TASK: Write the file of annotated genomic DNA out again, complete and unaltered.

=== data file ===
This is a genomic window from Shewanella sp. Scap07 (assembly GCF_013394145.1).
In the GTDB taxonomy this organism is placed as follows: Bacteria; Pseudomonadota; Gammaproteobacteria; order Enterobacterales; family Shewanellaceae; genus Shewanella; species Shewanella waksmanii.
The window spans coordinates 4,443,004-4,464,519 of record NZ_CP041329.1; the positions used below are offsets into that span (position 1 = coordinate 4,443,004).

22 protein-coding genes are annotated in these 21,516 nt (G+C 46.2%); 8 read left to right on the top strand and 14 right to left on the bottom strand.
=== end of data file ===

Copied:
This is a genomic window from Shewanella sp. Scap07 (assembly GCF_013394145.1).
In the GTDB taxonomy this organism is placed as follows: Bacteria; Pseudomonadota; Gammaproteobacteria; order Enterobacterales; family Shewanellaceae; genus Shewanella; species Shewanella waksmanii.
The window spans coordinates 4,443,004-4,464,519 of record NZ_CP041329.1; the positions used below are offsets into that span (position 1 = coordinate 4,443,004).

22 protein-coding genes are annotated in these 21,516 nt (G+C 46.2%); 8 read left to right on the top strand and 14 right to left on the bottom strand.